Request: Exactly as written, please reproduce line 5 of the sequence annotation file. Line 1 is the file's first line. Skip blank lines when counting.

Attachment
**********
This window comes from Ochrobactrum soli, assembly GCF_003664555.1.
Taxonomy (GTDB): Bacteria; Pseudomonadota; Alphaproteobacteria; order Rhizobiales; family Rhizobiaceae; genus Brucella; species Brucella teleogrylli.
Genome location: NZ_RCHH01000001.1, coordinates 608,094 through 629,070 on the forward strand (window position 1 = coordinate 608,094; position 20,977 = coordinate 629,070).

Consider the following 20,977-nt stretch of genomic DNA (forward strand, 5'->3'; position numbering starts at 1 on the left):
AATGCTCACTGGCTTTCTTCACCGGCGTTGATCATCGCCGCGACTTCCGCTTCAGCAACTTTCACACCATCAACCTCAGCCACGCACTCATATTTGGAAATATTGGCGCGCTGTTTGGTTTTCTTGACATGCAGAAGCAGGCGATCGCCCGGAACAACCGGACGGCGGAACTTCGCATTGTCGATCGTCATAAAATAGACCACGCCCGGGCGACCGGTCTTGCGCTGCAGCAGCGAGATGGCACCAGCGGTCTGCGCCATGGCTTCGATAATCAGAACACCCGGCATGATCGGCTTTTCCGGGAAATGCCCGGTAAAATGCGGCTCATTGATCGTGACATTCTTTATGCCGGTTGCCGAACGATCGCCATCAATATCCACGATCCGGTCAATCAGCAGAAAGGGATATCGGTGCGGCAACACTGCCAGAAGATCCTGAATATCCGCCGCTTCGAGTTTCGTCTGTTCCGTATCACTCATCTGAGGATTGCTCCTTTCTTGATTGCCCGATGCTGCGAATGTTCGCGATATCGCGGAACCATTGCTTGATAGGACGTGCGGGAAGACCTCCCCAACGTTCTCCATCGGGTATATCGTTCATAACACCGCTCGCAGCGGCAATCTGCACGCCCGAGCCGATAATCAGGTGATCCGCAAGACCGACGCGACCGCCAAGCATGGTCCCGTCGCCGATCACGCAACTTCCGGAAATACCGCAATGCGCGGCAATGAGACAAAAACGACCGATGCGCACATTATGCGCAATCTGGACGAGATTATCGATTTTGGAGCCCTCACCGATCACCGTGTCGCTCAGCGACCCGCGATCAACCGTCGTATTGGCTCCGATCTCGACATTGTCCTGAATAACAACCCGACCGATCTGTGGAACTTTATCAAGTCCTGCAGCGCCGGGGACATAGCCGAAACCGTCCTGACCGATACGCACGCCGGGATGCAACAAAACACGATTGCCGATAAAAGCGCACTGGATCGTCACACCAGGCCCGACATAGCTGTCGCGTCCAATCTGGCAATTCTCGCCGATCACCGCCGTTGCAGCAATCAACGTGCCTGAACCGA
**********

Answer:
AATGCTCACTGGCTTTCTTCACCGGCGTTGATCATCGCCGCGACTTCCGCTTCAGCAACTTTCACACCATCAACCTCAGCCACGCACTCATATTTGGAAATATTGGCGCGCTGTTTGGTTTTCTTGACATGCAGAAGCAGGCGATCGCCCGGAACAACCGGACGGCGGAACTTCGCATTGTCGATCGTCATAAAATAGACCACGCCCGGGCGACCGGTCTTGCGCTGCAGCAGCGAGATGGCACCAGCGGTCTGCGCCATGGCTTCGATAATCAGAACACCCGGCATGATCGGCTTTTCCGGGAAATGCCCGGTAAAATGCGGCTCATTGATCGTGACATTCTTTATGCCGGTTGCCGAACGATCGCCATCAATATCCACGATCCGGTCAATCAGCAGAAAGGGATATCGGTGCGGCAACACTGCCAGAAGATCCTGAATATCCGCCGCTTCGAGTTTCGTCTGTTCCGTATCACTCATCTGAGGATTGCTCCTTTCTTGATTGCCCGATGCTGCGAATGTTCGCGATATCGCGGAACCATTGCTTGATAGGACGTGCGGGAAGACCTCCCCAACGTTCTCCATCGGGTATATCGTTCATAACACCGCTCGCAGCGGCAATCTGCACGCCCGAGCCGATAATCAGGTGATCCGCAAGACCGACGCGACCGCCAAGCATGGTCCCGTCGCCGATCACGCAACTTCCGGAAATACCGCAATGCGCGGCAATGAGACAAAAACGACCGATGCGCACATTATGCGCAATCTGGACGAGATTATCGATTTTGGAGCCCTCACCGATCACCGTGTCGCTCAGCGACCCGCGATCAACCGTCGTATTGGCTCCGATCTCGACATTGTCCTGAATAACAACCCGACCGATCTGTGGAACTTTATCAAGTCCTGCAGCGCCGGGGACATAGCCGAAACCGTCCTGACCGATACGCACGCCGGGATGCAACAAAACACGATTGCCGATAAAAGCGCACTGGATCGTCACACCAGGCCCGACATAGCTGTCGCGTCCAATCTGGCAATTCTCGCCGATCACCGCCGTTGCAGCAATCAACGTGCCTGAACCGA